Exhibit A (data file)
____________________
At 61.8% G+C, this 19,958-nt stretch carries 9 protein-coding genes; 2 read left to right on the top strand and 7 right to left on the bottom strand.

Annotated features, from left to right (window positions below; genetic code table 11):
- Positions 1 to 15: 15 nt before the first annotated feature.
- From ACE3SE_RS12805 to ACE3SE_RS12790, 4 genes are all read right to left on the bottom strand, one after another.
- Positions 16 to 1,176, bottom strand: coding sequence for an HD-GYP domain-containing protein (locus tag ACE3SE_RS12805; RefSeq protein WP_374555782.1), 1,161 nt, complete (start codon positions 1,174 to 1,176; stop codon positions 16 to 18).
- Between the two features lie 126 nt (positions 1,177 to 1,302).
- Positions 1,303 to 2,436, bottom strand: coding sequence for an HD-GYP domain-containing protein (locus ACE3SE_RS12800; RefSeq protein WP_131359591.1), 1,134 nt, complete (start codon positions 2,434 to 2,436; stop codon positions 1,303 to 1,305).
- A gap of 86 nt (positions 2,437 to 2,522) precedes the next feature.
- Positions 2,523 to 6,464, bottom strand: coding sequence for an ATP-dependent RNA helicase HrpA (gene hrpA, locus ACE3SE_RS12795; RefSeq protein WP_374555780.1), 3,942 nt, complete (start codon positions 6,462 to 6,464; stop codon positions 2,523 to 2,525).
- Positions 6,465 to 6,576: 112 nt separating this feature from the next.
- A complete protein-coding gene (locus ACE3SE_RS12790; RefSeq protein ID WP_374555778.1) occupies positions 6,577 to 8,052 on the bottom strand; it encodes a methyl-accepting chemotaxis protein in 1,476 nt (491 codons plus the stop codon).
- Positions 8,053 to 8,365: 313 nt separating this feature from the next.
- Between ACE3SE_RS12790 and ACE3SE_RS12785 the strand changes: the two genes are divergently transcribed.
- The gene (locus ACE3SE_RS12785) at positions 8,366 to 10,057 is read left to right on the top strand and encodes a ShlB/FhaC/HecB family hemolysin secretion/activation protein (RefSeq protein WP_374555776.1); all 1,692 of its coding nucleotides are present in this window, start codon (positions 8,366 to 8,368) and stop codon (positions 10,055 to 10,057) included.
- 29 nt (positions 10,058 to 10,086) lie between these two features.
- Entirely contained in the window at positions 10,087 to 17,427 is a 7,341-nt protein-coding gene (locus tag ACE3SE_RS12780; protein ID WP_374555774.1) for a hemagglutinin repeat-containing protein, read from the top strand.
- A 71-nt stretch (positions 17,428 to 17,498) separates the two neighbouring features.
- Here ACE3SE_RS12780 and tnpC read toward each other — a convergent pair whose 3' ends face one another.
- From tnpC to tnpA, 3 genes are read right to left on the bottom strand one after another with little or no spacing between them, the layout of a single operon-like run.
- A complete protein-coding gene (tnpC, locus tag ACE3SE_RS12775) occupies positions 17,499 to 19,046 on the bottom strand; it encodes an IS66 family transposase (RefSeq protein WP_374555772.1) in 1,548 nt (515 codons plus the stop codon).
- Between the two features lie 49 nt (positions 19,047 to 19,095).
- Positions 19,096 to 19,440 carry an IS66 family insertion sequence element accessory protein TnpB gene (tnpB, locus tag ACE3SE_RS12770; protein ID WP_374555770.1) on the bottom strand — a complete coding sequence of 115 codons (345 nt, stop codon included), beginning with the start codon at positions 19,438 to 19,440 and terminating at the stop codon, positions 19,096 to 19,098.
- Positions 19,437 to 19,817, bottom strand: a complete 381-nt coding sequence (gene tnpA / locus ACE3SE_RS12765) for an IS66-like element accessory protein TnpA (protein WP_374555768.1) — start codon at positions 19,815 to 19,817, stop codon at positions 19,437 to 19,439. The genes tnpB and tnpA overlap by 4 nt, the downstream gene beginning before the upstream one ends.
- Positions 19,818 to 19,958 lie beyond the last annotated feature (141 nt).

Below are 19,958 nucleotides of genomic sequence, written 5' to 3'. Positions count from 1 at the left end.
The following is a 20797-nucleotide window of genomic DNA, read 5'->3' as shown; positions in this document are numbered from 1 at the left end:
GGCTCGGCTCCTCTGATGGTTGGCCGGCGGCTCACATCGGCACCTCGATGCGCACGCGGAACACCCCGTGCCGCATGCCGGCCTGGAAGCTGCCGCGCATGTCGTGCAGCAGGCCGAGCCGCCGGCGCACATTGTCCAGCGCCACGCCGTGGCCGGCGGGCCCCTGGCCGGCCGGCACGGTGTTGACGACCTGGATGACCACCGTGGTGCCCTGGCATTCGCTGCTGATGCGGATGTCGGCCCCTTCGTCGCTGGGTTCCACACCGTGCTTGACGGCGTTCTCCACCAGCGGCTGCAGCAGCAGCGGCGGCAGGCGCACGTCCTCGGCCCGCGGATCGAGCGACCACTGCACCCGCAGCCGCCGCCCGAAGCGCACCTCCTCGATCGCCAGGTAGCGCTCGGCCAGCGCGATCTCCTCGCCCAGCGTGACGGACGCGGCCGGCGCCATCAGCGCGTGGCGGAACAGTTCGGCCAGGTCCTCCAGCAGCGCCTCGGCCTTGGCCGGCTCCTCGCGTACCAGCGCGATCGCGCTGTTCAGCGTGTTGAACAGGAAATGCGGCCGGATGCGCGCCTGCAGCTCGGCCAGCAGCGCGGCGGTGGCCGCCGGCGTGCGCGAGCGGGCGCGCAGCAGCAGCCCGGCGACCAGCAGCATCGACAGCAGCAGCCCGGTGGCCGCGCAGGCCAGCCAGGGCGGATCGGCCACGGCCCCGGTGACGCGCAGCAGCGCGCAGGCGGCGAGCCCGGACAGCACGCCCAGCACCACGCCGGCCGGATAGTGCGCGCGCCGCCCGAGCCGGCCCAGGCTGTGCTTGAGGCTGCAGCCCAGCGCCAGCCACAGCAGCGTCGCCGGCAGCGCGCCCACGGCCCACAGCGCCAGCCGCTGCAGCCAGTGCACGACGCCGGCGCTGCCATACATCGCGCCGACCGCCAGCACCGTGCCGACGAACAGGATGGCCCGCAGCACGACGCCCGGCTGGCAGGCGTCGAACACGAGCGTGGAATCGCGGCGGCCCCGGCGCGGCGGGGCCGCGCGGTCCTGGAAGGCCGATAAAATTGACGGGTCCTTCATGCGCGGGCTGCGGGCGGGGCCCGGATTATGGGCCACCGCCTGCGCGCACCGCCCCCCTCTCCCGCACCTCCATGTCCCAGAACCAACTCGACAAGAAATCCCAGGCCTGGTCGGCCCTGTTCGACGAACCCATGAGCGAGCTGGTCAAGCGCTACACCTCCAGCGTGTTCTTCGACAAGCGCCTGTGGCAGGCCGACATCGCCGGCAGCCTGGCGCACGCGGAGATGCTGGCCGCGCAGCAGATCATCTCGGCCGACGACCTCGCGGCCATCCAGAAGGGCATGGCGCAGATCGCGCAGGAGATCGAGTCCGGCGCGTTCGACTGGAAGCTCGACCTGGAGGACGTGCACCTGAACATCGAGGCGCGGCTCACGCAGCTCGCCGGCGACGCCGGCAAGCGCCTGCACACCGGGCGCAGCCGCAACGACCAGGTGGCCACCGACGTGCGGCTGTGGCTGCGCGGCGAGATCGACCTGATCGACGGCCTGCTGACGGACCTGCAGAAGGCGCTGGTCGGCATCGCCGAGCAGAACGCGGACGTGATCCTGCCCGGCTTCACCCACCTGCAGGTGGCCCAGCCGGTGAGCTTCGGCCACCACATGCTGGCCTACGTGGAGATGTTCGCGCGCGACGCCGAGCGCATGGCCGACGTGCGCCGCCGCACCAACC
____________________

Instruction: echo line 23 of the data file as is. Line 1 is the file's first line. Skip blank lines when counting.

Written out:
- Positions 19,437 to 19,817, bottom strand: a complete 381-nt coding sequence (gene tnpA / locus ACE3SE_RS12765) for an IS66-like element accessory protein TnpA (protein WP_374555768.1) — start codon at positions 19,815 to 19,817, stop codon at positions 19,437 to 19,439. The genes tnpB and tnpA overlap by 4 nt, the downstream gene beginning before the upstream one ends.